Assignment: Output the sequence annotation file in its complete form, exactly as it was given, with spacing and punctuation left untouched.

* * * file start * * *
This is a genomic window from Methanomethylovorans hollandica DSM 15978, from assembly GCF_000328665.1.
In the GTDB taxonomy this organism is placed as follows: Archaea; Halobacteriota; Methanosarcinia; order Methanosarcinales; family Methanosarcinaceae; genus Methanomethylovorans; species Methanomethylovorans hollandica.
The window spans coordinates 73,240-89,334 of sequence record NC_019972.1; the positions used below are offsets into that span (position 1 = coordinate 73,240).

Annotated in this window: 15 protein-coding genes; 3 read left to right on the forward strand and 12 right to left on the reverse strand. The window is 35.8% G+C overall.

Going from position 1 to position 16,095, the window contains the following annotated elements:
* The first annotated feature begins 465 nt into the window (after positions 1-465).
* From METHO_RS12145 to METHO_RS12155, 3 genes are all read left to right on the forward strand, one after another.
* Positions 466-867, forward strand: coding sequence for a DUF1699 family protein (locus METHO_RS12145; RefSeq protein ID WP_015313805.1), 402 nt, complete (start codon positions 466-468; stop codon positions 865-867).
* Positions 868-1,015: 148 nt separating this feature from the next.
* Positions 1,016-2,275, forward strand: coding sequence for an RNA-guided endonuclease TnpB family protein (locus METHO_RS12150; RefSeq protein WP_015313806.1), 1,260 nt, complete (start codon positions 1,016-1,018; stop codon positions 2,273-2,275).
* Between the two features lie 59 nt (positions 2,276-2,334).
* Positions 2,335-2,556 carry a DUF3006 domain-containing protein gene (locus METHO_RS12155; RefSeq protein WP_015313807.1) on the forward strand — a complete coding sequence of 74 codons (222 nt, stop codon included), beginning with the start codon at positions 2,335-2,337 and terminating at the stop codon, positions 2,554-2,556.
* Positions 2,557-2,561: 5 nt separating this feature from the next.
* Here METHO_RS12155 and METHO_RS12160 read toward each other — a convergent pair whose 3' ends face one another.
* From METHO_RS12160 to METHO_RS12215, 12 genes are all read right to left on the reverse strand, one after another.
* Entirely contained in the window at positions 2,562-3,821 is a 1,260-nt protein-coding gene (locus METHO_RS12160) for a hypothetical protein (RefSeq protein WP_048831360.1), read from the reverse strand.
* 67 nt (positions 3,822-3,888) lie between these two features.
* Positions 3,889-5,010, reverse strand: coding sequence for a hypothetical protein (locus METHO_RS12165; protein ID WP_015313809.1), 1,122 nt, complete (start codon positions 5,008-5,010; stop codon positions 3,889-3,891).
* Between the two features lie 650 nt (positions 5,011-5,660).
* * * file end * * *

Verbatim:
This is a genomic window from Methanomethylovorans hollandica DSM 15978, from assembly GCF_000328665.1.
In the GTDB taxonomy this organism is placed as follows: Archaea; Halobacteriota; Methanosarcinia; order Methanosarcinales; family Methanosarcinaceae; genus Methanomethylovorans; species Methanomethylovorans hollandica.
The window spans coordinates 73,240-89,334 of sequence record NC_019972.1; the positions used below are offsets into that span (position 1 = coordinate 73,240).

Annotated in this window: 15 protein-coding genes; 3 read left to right on the forward strand and 12 right to left on the reverse strand. The window is 35.8% G+C overall.

Going from position 1 to position 16,095, the window contains the following annotated elements:
* The first annotated feature begins 465 nt into the window (after positions 1-465).
* From METHO_RS12145 to METHO_RS12155, 3 genes are all read left to right on the forward strand, one after another.
* Positions 466-867, forward strand: coding sequence for a DUF1699 family protein (locus METHO_RS12145; RefSeq protein ID WP_015313805.1), 402 nt, complete (start codon positions 466-468; stop codon positions 865-867).
* Positions 868-1,015: 148 nt separating this feature from the next.
* Positions 1,016-2,275, forward strand: coding sequence for an RNA-guided endonuclease TnpB family protein (locus METHO_RS12150; RefSeq protein WP_015313806.1), 1,260 nt, complete (start codon positions 1,016-1,018; stop codon positions 2,273-2,275).
* Between the two features lie 59 nt (positions 2,276-2,334).
* Positions 2,335-2,556 carry a DUF3006 domain-containing protein gene (locus METHO_RS12155; RefSeq protein WP_015313807.1) on the forward strand — a complete coding sequence of 74 codons (222 nt, stop codon included), beginning with the start codon at positions 2,335-2,337 and terminating at the stop codon, positions 2,554-2,556.
* Positions 2,557-2,561: 5 nt separating this feature from the next.
* Here METHO_RS12155 and METHO_RS12160 read toward each other — a convergent pair whose 3' ends face one another.
* From METHO_RS12160 to METHO_RS12215, 12 genes are all read right to left on the reverse strand, one after another.
* Entirely contained in the window at positions 2,562-3,821 is a 1,260-nt protein-coding gene (locus METHO_RS12160) for a hypothetical protein (RefSeq protein WP_048831360.1), read from the reverse strand.
* 67 nt (positions 3,822-3,888) lie between these two features.
* Positions 3,889-5,010, reverse strand: coding sequence for a hypothetical protein (locus METHO_RS12165; protein ID WP_015313809.1), 1,122 nt, complete (start codon positions 5,008-5,010; stop codon positions 3,889-3,891).
* Between the two features lie 650 nt (positions 5,011-5,660).